V-SYNTHES: A New Digital Tool for Drug Development

April 14, 2022 | | 6 min read
Problems in Novel Drug Development

Most drugs work by binding to protein targets, called receptors, in or around a cell. Investigating new drugs has typically been done by screening a physical library of existing compounds for a potential match to a known receptor, testing them one by one in real cell cultures, and further modifying the promising prospects to maximize a factor called binding affinity. A high binding affinity is important because it makes a drug more likely to act upon a receptor and ultimately produce the desired effects. The difficulty of drug design is maximizing this parameter, which effectively results in a more efficient drug. 

A New Solution

A new technology, developed by researchers at the USC Dornsife College of Letters, Arts and Sciences and the UNC School of Medicine, appears to address these issues. V-SYNTHES – virtual synthon hierarchical enumeration screening – is a computational method that requires a fraction of the computational resources while still screening libraries of compounds thousands of times faster than before and with a success rate over twice as high.


Figure 1. Red: Scaffold; Green, Blue, Purple: Synthons. These chemical building blocks combine to fit the shape of a target receptor.

Figure 2. Summary of the V-SYNTHES process. Credit: Vsevolod Katritch, Ph.D. https://katritch.usc.edu/

Implementation of V-SYNTHES in Drug Development
  1. Mohs, R. C.; Greig, N. H. Drug Discovery and Development: Role of Basic Biological Research. Alzheimer’s & Dementia: Translational Research & Clinical Interventions 2017, 3 (4), 651–657., https://www.ncbi.nlm.nih.gov/pmc/articles/PMC5725284.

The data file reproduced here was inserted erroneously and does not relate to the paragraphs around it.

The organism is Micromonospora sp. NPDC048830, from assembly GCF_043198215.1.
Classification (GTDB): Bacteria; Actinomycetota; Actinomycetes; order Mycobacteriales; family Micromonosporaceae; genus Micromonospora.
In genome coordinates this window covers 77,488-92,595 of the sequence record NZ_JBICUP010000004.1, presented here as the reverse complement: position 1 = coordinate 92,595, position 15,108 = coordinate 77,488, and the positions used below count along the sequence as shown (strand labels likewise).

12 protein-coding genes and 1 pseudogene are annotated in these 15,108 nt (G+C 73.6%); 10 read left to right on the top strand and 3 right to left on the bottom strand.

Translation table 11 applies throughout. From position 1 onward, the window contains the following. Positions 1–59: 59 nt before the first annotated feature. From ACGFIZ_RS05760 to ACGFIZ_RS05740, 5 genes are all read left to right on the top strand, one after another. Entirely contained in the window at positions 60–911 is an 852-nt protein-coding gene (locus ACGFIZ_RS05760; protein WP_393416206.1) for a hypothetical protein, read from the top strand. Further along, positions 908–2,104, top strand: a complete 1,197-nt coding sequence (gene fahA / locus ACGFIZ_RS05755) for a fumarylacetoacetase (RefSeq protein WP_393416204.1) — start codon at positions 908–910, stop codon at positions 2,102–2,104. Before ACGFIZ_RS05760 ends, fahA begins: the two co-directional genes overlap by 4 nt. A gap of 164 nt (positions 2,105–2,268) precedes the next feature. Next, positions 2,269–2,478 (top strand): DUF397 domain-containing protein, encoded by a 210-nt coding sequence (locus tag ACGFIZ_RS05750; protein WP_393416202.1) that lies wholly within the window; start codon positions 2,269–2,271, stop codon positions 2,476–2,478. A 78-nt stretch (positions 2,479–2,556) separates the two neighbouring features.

2. Austin, D.; Hayford, T. Research and development in the pharmaceutical industry. https://www.cbo.gov/publication/57126 (accessed Feb 23, 2022).
  3. Deane, C.; Mokaya, M. A Virtual Drug-Screening Approach to Conquer Huge Chemical Libraries. Nature 2021, 601 (7893), 322–323., https://www.nature.com/articles/d41586-021-03682-1.
  4. Real space. https://enamine.net/compound-collections/real-compounds/real-space-navigator (accessed Feb 23, 2022).
  5. Joy, D. S. Now scientists can efficiently screen billions of chemical compounds to find effective new drug therapies > news > USC dornsife. https://dornsife.usc.edu/news/stories/3599/now-scientists-can-efficiently-screen-billions-of-chemical-compo/ (accessed Feb 23, 2022).
  6. Derewicz, M. Scientists unveil drug discovery tool to screen more than 11 billion compounds. https://news.unchealthcare.org/2021/12/scientists-unveil-drug-discovery-tool-to-screen-more-than-11-billion-compounds (accessed Feb 23, 2022).